The Edges of Compassion

My friend was struggling with the fact that a person they trusted to tell about their depression told them “quit moping around and get proactive about their situation.” I found some words in response to my friend’s pain that I want to capture here, because I might need these words as a reminder when I am the one struggling:

It always hurts when you run up against the edges of another person’s ability to be compassionate. Leaves you cut and bleeding when you’re already limping around injured. The flaw lies in the other person’s limited capacity for compassion, not in the size of your need. When you are healed and strong again, you will be able to extend understanding for their lack. Right now, be self protective.

I’ve had times in my life when I was overflowing with pain, where I poured that pain into the ears of sympathetic people. Yet I also watched. Because as I was pouring, there would come a point where my listener would sit back and say something like “Wow. You’ve got a lot going on.” That was when I would stop pouring even if I still felt full. My listener was at capacity and if I continued to speak, they would behave in self protective ways that might hurt me.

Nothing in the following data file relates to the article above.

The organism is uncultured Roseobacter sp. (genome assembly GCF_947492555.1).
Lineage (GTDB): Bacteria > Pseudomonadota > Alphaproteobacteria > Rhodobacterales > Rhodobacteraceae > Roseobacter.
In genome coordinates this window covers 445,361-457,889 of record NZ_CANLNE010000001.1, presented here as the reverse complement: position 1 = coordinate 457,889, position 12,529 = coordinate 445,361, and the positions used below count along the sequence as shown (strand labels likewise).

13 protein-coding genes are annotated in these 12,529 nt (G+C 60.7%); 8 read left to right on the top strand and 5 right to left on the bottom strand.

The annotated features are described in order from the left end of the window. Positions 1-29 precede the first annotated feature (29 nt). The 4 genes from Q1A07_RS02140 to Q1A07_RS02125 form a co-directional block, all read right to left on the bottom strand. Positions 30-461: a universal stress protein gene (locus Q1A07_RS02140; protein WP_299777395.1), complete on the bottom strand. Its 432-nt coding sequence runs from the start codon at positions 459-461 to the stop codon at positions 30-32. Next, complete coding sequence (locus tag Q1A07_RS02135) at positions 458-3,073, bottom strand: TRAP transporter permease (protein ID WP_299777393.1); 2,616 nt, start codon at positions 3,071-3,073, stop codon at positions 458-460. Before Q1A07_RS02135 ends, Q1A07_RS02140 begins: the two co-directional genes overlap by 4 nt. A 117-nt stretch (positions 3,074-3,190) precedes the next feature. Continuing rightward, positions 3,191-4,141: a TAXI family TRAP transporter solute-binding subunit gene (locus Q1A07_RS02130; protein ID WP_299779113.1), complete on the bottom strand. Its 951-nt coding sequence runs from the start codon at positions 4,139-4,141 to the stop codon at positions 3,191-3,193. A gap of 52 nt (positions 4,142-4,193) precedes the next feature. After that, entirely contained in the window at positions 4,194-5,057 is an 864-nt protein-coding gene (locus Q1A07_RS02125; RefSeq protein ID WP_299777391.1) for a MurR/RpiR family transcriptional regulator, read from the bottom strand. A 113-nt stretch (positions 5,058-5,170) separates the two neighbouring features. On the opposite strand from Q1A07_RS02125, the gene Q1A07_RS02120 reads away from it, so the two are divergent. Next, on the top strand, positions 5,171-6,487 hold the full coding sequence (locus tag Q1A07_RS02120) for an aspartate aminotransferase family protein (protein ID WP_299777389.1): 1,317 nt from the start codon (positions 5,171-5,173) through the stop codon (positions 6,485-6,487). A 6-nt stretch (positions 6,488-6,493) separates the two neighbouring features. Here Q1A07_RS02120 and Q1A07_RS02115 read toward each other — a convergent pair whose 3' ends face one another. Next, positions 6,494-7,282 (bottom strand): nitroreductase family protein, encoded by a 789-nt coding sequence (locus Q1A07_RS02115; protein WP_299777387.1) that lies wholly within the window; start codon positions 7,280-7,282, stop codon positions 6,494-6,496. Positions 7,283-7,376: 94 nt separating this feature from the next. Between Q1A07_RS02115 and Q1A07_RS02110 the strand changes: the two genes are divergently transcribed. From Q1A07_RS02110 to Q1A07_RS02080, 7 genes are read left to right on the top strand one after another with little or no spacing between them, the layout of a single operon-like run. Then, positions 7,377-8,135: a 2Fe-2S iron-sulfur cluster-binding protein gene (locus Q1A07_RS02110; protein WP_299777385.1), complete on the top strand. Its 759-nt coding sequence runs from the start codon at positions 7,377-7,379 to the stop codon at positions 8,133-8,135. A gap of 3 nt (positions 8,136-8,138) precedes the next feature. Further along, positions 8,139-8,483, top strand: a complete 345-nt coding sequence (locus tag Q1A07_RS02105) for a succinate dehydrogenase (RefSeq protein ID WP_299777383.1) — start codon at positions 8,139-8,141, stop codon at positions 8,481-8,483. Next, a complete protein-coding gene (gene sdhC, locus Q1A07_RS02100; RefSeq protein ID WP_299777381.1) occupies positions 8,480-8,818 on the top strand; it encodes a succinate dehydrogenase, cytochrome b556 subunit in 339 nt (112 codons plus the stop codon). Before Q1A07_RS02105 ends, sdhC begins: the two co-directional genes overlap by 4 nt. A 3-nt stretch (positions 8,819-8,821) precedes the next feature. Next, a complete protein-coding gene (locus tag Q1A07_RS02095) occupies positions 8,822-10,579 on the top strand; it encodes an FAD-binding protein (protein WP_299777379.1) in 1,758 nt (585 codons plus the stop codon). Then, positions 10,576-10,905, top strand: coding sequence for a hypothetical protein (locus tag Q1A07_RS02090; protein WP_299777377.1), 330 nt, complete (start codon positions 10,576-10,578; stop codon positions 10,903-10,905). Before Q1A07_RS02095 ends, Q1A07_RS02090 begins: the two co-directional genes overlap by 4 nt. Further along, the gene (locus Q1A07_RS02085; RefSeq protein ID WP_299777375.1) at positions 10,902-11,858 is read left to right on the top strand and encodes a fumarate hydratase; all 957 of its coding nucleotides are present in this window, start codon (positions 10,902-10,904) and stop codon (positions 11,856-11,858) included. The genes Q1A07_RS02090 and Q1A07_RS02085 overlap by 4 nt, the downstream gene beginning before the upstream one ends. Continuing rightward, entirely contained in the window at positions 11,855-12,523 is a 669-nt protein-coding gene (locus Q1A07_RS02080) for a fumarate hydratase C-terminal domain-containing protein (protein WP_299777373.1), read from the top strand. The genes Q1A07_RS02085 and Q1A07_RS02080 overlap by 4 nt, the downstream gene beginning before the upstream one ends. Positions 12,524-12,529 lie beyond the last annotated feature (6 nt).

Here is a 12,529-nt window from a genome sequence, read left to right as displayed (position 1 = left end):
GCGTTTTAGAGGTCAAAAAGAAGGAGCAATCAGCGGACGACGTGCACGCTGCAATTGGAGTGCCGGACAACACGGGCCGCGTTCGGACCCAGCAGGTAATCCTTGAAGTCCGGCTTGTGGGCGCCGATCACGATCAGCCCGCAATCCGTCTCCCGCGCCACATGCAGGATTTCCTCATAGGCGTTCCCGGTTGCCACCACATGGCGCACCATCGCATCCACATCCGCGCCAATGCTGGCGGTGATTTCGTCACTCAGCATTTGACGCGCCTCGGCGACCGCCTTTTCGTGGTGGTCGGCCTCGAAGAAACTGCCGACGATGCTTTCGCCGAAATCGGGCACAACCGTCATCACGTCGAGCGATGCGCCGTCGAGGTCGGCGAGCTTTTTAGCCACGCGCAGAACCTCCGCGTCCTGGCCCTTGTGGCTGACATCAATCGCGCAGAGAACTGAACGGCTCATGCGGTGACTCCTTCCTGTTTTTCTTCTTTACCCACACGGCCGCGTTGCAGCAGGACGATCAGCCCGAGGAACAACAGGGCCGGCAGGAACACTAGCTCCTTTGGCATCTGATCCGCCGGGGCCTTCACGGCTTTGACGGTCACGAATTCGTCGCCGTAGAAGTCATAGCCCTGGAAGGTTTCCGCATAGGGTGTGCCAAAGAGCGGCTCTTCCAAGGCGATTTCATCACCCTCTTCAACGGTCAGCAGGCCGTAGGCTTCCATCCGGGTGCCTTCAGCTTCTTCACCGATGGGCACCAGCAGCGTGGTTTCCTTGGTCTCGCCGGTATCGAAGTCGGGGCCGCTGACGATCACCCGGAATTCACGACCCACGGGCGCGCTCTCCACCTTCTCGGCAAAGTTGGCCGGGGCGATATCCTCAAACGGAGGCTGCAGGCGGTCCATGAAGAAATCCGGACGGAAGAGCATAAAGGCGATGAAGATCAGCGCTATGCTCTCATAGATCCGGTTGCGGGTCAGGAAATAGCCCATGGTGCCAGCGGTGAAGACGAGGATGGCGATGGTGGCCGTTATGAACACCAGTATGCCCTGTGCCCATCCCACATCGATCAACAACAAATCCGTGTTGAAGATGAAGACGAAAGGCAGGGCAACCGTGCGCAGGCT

I’ve also experienced this from the other side. I’ve been the person trying to help someone who is depressed, who can’t/won’t take simple steps to claw themselves toward less depression. That “can’t/won’t” is the hard bit. It isn’t easy to tell which is happening, not even from the inside. Sometimes we think we need sympathy, but the thing that gets us moving is being angry at someone for the lack of it. Other times we’re just sliced by the edges of another person’s capacity and the injury makes getting out of the pit that much harder.

It is all hard. And messy. With no clear map.

Yet, I was a person who had so much pain that it overflowed when I tried to keep it private, and I doled it out in swallowable portions to my friends willing to listen. Now I can have visits with friends instead of therapeutic outpourings of emotion. I can move through entire weeks without crying. Slowly, carefully, self-protectively I have pulled myself out of stress and depression. I am able to re-build relationships that faltered while I was struggling. I am in a place where I am able to work on expanding my capacity for compassion rather than needing to depend on capacity borrowed from others. I wonder if it would have been easier in the hard place if I’d known that there was an “after” that I was struggling and scratching my way toward.